More money to spend on housing could push prices higher if not accompanied by an increase in the housing supply
An Australian real estate developer recently stoked fury on social media by claiming that millennials might be able to afford to buy homes in Australia’s biggest cities if they cut out excesses such as “fancy toast.” Canadian commentators were quick to note that you’d have to forego a lot of avocado toast to scrape together the down payment in expensive real estate markets such as Toronto and Vancouver.
However, this retort actually understates the challenge. Even in a scenario where millennials suddenly became much more frugal, having more money for down payments, mortgage payments and other expenses associated with home ownership could push housing prices higher still. If not accompanied by an increase in the housing supply, more money chasing the same number of units could simply intensify bidding wars. This is Economics 101 – if you increase the demand for a good without a corresponding increase in supply, prices will increase.
Look no further than the B.C. Home Owner Mortgage and Equity Partnership Program to see how this can play out. The government program, which provides down payment assistance loans, has been lambasted for potentially driving up prices and fuelling bidding wars in Vancouver and beyond. While it’s impossible to say how much it contributes to rising home prices, University of British Columbia economics Prof. Thomas Davidoff, a noted expert on housing policy, didn’t mince words when asked about the program: “It’s hard for me to believe that that program has not had any impact on prices.”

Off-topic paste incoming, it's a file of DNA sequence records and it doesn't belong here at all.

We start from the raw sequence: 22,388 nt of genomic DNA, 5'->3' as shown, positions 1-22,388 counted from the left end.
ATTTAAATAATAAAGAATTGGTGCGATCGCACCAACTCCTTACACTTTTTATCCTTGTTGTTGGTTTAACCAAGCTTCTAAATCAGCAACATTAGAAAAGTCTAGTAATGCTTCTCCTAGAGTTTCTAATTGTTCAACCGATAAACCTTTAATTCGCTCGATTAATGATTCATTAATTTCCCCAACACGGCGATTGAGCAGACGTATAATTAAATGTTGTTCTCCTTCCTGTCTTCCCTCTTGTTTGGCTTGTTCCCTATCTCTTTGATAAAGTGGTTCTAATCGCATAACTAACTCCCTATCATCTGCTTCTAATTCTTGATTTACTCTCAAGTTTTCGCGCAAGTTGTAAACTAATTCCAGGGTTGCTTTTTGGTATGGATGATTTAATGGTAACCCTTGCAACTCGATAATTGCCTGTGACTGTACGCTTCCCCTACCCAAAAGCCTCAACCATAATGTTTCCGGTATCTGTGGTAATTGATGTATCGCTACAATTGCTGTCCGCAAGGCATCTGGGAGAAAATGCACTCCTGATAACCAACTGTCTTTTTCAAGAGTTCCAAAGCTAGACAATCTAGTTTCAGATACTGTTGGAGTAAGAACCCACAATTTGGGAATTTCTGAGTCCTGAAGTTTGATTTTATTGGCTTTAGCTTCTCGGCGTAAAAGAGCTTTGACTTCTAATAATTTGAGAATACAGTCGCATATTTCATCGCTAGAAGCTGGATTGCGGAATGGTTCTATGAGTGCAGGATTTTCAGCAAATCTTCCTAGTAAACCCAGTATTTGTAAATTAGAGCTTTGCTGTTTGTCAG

For another example of how money alone won’t solve affordability issues, consider the San Francisco Bay area. As the region has churned out tech jobs, it has attracted a lot of very well paid millennials. But since growth of the housing stock has been constantly thwarted by no-growth activists who want to preserve the “character” of wealthy neighbourhoods, it isn’t too hard to find people with impressive job titles sleeping in closets.
Simply put, increasing demand – whether through allocating more private savings to housing, more generous public subsidies or higher wages – won’t restore widespread affordability in Toronto or Vancouver unless there’s also an increase in the housing supply. Unfortunately, as recent Fraser Institute research has shown, red tape has strangled growth in the housing supply in Toronto and Vancouver. Both cities have artificially limited the supply of new housing units through a myriad of policy choices (zoning large chunks of each city solely for detached houses, for example), permitting delays and community opposition that slow the approval of new housing units.
All of this, despite the fact that each city faces geographical and political constraints that limit the number of detached houses. Cutting through red tape is crucial to getting more homes on the market – a central goal for any plausible effort to restore affordability in our cities.
While increased frugality might seem like an elegant solution to the housing crunch, and scapegoating the spending habits of millennials might be a convenient way to pass blame for the decline in housing affordability, it does nothing to solve the problem.
In reality, if millennials took this advice en masse, it could make the problem even worse.
Steve Lafleur is a senior policy analyst with the Fraser Institute.
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